The Evening Tribune, July, 1891
City of Milwaukee.
Capt. Charles H. Wessel, of Detroit, has been appointed steamboat inspector.
The City of Milwaukee makes four trips from this city to Muskegon July 4th.
A scow load of gravel has arrived and is being used for the purpose of making a gravel footing for the foundation of the new Akeley building.
Large amounts of merchandise for our city dealers arrives by the Chicago boat every morning.
H. Bloecker and Company have about ready for shipment a 16x16 engine for H. W. Williams, South Haven. The engine will go into a boat being expressly for the fruit trade by Capt. J. B. Martel.
The steamer "Joe" cleaned boiler at the city water works last night, and the tugs Emma Bloecker, Chas. Auger and Kieser Wilhelm cleaned today.
A trip on the lake last night gave the boys the shakes and riled them up somewhat.
The steamer Wisconsin arrived in port at noon today, having left Milwaukee at four o’clock this morning.
Capt. Merrit who arrived on the Racine this morning, says it was rough on the lake last night beating anything seen in his experience of twenty-two years sailing, and he pronounces the Racine as a grand boat in all respects.
Storm—Last night was a rough one on old Lake Michigan, wind blowing at a rate of fifty miles an hour. The steamship City of Racine arrived in port about two hours behind her usual time and the Milwaukee boat if it left Milwaukee must have run back as she did not arrive this morning. Passengers on the Racine report that they had a snow storm in Milwaukee last night.
Travel on the railroad and steamships is quite heavy now days.
The propeller Street, commanded by that popular captain, Thomas McCambridge, arrived in port last night loaded with about 800 tons of iron ore for the Spring Lake Iron company.
The Steamer City of Milwaukee,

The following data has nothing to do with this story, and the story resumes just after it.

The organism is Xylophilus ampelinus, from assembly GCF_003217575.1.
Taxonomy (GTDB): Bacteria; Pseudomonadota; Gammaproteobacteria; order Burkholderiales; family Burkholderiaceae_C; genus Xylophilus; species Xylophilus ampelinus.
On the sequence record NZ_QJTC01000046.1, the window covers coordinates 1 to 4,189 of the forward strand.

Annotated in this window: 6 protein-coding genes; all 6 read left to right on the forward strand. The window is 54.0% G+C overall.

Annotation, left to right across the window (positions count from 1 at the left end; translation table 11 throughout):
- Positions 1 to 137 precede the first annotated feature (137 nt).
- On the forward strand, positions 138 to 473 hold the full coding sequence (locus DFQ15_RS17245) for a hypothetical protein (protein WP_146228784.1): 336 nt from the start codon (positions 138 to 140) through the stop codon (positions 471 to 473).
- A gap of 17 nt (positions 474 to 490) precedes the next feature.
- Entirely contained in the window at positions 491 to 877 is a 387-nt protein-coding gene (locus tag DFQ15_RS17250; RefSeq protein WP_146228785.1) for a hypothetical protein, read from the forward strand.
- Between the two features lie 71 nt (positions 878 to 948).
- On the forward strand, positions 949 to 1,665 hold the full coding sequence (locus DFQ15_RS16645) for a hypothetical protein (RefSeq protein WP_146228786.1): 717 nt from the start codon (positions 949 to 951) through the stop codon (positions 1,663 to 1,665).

Capt. J. F. Smallman,
Makes Remarkable Time.
The steamer City of Milwaukee yesterday beat all her previous records for fast time, and this too against the heaviest gale we have had this season. Capt. Smallman started out from Milwaukee yesterday morning right after the regular trip, and arrived here at one o’clock.
For the next extra trip the boat had been chartered by about 100 delegates to the Christian Endeavor Convention at Minneapolis. Leaving here at 2:30 they made the trip in five hours, three minutes. The table was handsomely decorated for the occasion, being fitted up with flowers, &c.
After unloading they turned about for this port, arriving here early this morning, thus making four trips of 320 miles in twenty-four hours.
The schooner Silver Cloud, Capt. Johnson, went ashore five miles north of Port Washington during the late storm, and Capt. Johnson, wife and child were drowned. A tug saved the three sailors comprising the crew.
The barge J. H. Johnson had her boiler tested last night.
The schooner R. Howlett, Capt. Tremper, which sustained some damages in the recent rough weather, is in harbor for repairs.
The new Goodrich line steamer, Virginia, is creating quite a flurry of excitement in Milwaukee where she is being fitted out for the west shore line. She’s a beauty.
Henry Bloekner & Co. have commenced the construction of a 9x10 yacht engine for J. Henry Putnam, Rose Hill Plantation, La. The order came by mail.
The schooner Robert Howlett is lying at Duncan Robertson’s shipyard under going repairs.
The Carrie Ryerson will give a moonlight excursion to Grand Haven on Sunday evening, July 19th. Leaves Ryerson’s dock at 7:30.—Muskegon Chronicle.
The steam barge Pholitus Sawyer from Sturgeon Bay, Wis., arrived this forenoon with 100 cords of stone for the government piers.
A boat brought 200 excursionists and a brass band form Muskegon about 10 o’clock last night. "And the band played Annie Rooney."
About 150 of the employees of Nelson, Mather & Company, Grand Rapids, passed through here this morning on an excursion to Muskegon. They left on the steamer City of Milwaukee, and were a gentlemanly appearing lot of men.
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